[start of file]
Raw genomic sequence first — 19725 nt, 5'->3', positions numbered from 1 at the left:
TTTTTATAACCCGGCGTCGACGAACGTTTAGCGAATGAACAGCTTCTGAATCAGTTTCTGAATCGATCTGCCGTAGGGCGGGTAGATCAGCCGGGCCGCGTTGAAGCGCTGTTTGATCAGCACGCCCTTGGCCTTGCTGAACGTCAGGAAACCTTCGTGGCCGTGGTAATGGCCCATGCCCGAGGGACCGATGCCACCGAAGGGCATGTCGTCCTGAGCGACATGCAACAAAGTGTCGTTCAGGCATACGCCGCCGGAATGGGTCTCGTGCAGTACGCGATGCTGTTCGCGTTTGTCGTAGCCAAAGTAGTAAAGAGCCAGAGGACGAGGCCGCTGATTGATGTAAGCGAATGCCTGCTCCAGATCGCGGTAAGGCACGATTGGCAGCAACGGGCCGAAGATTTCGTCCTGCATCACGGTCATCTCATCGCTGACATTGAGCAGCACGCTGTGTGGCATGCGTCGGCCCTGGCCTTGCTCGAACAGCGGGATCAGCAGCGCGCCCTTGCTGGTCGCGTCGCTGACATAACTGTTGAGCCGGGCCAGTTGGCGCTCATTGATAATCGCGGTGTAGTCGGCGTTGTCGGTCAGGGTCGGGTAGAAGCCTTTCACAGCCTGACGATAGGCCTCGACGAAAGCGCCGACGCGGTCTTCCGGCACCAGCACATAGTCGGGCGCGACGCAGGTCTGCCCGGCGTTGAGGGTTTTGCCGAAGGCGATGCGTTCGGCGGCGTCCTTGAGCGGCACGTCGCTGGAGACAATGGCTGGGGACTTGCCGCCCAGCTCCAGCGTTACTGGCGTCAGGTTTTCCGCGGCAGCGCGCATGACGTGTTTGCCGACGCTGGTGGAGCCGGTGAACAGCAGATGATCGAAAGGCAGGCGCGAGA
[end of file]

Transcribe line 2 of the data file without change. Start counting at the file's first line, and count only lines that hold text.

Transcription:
TTTTTATAACCCGGCGTCGACGAACGTTTAGCGAATGAACAGCTTCTGAATCAGTTTCTGAATCGATCTGCCGTAGGGCGGGTAGATCAGCCGGGCCGCGTTGAAGCGCTGTTTGATCAGCACGCCCTTGGCCTTGCTGAACGTCAGGAAACCTTCGTGGCCGTGGTAATGGCCCATGCCCGAGGGACCGATGCCACCGAAGGGCATGTCGTCCTGAGCGACATGCAACAAAGTGTCGTTCAGGCATACGCCGCCGGAATGGGTCTCGTGCAGTACGCGATGCTGTTCGCGTTTGTCGTAGCCAAAGTAGTAAAGAGCCAGAGGACGAGGCCGCTGATTGATGTAAGCGAATGCCTGCTCCAGATCGCGGTAAGGCACGATTGGCAGCAACGGGCCGAAGATTTCGTCCTGCATCACGGTCATCTCATCGCTGACATTGAGCAGCACGCTGTGTGGCATGCGTCGGCCCTGGCCTTGCTCGAACAGCGGGATCAGCAGCGCGCCCTTGCTGGTCGCGTCGCTGACATAACTGTTGAGCCGGGCCAGTTGGCGCTCATTGATAATCGCGGTGTAGTCGGCGTTGTCGGTCAGGGTCGGGTAGAAGCCTTTCACAGCCTGACGATAGGCCTCGACGAAAGCGCCGACGCGGTCTTCCGGCACCAGCACATAGTCGGGCGCGACGCAGGTCTGCCCGGCGTTGAGGGTTTTGCCGAAGGCGATGCGTTCGGCGGCGTCCTTGAGCGGCACGTCGCTGGAGACAATGGCTGGGGACTTGCCGCCCAGCTCCAGCGTTACTGGCGTCAGGTTTTCCGCGGCAGCGCGCATGACGTGTTTGCCGACGCTGGTGGAGCCGGTGAACAGCAGATGATCGAAAGGCAGGCGCGAGA